Three quantum foundations researchers (Perimeter Faculty member Robert Spekkens and postdoctoral fellows Tobias Fritz and Elie Wolfe) introduced a new technique that helps unravel part of causal complexity, teasing apart the messy tangle of cause-and-effect. The trio used approaches inspired by fundamental quantum physics to create a new tool that helps identify which causal accounts of given correlations are viable, and which are not.

Three diagrams showing cause and effect relationships of 6 components in a simple circle of one leading to the next, then an interconnected web of layered components, and finally a circle of one-way cause and effect with separate tangents diverging off from the circle.
Disentangling cause-and-effect.

And Perimeter postdoctoral researcher Zi-Wen Liu and collaborators developed a framework – the rough quantum equivalent of a multipurpose juicer – that can characterize the practical usefulness of any quantum resource, regardless of type. The work is expected to have broad applicability to fields that use quantum resources, like quantum computing and quantum information.


It was the biggest science story of the year, so it was fitting that the EHT collaboration won the 2020 Breakthrough Prize in Fundamental Physics. The $3 million (USD) prize — the richest in science — will be split equally among 347 astrophysicists across 60 institutions in 20 different countries. Perimeter’s cohort includes Faculty member Avery Broderick; Associate Faculty member Ue-Li Pen; postdoctoral researcher Hung-Yi Pu; PhD student Paul Tiede; and associate PhD students Boris Georgiev, Britton Jeter, and Chunchong (Rufus) Ni.

Perimeter researchers also earned the New Horizons in Physics Prizes, which recognize early career scientists making important progress on fundamental problems. Kendrick Smith and colleagues were honoured for their contributions to CHIME, while Pedro Vieira, who holds the Clay Riddell Paul Dirac Chair at Perimeter, and Visiting Fellow Simon Caron-Huot were recognized for contributions to the understanding of quantum field theory.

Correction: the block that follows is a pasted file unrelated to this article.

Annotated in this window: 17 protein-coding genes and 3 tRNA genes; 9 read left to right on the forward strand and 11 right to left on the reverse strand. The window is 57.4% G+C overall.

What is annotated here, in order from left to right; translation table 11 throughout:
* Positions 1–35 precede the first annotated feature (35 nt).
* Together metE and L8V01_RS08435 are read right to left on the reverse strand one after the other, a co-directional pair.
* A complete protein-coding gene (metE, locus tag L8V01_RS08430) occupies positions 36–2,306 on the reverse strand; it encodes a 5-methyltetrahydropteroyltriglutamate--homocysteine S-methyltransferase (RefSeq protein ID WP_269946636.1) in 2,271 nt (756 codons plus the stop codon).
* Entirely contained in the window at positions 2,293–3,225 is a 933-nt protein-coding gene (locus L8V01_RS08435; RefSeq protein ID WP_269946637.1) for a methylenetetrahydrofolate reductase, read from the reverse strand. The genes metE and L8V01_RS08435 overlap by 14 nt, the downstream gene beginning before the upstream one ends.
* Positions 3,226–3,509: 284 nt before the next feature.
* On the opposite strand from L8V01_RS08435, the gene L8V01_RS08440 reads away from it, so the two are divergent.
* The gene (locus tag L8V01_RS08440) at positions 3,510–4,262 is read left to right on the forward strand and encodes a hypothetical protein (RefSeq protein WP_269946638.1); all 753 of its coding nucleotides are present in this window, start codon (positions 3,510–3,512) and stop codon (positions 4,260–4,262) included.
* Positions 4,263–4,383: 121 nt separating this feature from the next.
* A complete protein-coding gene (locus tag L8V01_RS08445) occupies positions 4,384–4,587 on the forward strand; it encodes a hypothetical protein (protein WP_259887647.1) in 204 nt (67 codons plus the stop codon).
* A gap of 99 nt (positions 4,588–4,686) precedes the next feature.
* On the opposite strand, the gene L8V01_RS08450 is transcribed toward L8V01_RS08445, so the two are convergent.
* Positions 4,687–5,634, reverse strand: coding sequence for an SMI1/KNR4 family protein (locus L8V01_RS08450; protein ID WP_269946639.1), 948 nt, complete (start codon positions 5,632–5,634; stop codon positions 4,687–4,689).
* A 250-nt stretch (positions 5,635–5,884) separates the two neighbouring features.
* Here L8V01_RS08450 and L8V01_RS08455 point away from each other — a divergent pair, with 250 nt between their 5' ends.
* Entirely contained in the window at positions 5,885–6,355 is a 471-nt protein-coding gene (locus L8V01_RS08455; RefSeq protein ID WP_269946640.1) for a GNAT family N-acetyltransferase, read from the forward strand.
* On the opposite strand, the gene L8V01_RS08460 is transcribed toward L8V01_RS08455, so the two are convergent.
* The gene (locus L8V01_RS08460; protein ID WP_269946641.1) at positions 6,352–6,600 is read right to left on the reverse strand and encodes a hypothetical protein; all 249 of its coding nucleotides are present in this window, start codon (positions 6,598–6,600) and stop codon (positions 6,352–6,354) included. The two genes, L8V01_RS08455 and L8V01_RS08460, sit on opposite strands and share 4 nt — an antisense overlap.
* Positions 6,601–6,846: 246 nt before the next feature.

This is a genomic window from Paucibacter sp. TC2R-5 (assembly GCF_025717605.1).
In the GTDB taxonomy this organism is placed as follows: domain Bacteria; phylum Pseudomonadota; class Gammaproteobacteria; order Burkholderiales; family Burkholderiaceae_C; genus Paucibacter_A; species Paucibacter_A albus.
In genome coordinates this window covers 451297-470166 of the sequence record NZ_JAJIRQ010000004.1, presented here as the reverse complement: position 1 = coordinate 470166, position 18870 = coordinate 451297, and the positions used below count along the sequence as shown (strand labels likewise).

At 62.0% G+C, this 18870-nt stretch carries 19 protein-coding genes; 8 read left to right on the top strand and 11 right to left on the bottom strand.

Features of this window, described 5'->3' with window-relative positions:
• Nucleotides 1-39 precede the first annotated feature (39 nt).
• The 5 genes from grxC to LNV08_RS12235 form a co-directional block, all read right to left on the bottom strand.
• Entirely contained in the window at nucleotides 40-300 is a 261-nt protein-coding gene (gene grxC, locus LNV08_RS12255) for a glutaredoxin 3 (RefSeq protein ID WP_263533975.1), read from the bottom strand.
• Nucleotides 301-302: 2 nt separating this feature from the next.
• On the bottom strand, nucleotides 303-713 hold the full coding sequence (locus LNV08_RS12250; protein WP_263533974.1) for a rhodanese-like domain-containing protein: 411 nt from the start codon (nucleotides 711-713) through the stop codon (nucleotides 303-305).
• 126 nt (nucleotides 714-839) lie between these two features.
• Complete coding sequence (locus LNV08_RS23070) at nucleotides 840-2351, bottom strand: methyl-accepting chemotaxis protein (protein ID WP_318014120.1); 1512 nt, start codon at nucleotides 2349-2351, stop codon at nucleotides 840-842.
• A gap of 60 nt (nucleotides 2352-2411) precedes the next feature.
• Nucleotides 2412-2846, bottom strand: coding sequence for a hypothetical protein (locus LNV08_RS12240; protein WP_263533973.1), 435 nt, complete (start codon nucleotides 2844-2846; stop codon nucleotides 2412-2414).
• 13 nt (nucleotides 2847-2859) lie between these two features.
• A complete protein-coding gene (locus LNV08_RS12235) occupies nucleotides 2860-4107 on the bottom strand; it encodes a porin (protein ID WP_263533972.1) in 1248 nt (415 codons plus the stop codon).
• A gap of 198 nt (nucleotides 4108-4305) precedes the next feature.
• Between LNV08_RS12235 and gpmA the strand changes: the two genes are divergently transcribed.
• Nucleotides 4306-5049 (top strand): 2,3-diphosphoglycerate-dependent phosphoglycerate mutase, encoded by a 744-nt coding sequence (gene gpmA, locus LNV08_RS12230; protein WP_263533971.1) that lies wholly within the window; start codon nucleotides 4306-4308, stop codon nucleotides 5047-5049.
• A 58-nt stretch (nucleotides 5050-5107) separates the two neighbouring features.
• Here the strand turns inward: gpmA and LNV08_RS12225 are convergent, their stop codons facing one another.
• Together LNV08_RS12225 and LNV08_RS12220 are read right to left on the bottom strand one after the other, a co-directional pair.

Portraits of Pedro Vieira and Kendrick Smith standing in front of the Breakthrough Prize banner at the awards ceremony in California.
Pedro Vieira (left) and Kendrick Smith at the Breakthrough Prize ceremony in California.

Senior Faculty member Jaume Gomis won this year’s CAP-CRM Prize for Theoretical and Mathematical Physics “for his broad range of important contributions to string theory and strongly coupled gauge theories, including the pioneering use of nonlocal observables, the exact computation of physical quantities in quantum field theory, and the unravelling of the nonperturbative dynamics of gauge theories.”

Perimeter Faculty member Kevin Costello won the 2020 Leonard Eisenbud Prize for Mathematics and Physics from the American Mathematical Society (AMS) for his influential work to bring mathematics and physics closer together.

But that wasn’t all. Perimeter researchers Davide Racco and Matthew Johnson were among the winners of the Buchalter Cosmology Prize, marking the fifth consecutive year that multiple Perimeter scientists have been honoured. Meanwhile, PhD student Anna Golubeva was awarded for interdisciplinary research, former PhD student Giacomo Torlai was recognized for outstanding doctoral thesis work, and postdoc Sebastian Steinhaus earned a prestigious research grant.


This summer, 20 of the world’s top undergraduate students stepped out of the classroom and up to the chalkboards as part of the inaugural Undergraduate Theoretical Physics Summer Program at Perimeter. For two weeks in May, they took in lectures and worked together on real research problems. For 10 of the students, the invitation extended beyond the summer, enabling them to work as assistants with Perimeter researchers.

Three undergraduates interacting in front of a blackboard in Perimeter Institute's Atrium
Undergraduates collaborate on a problem at a chalkboard.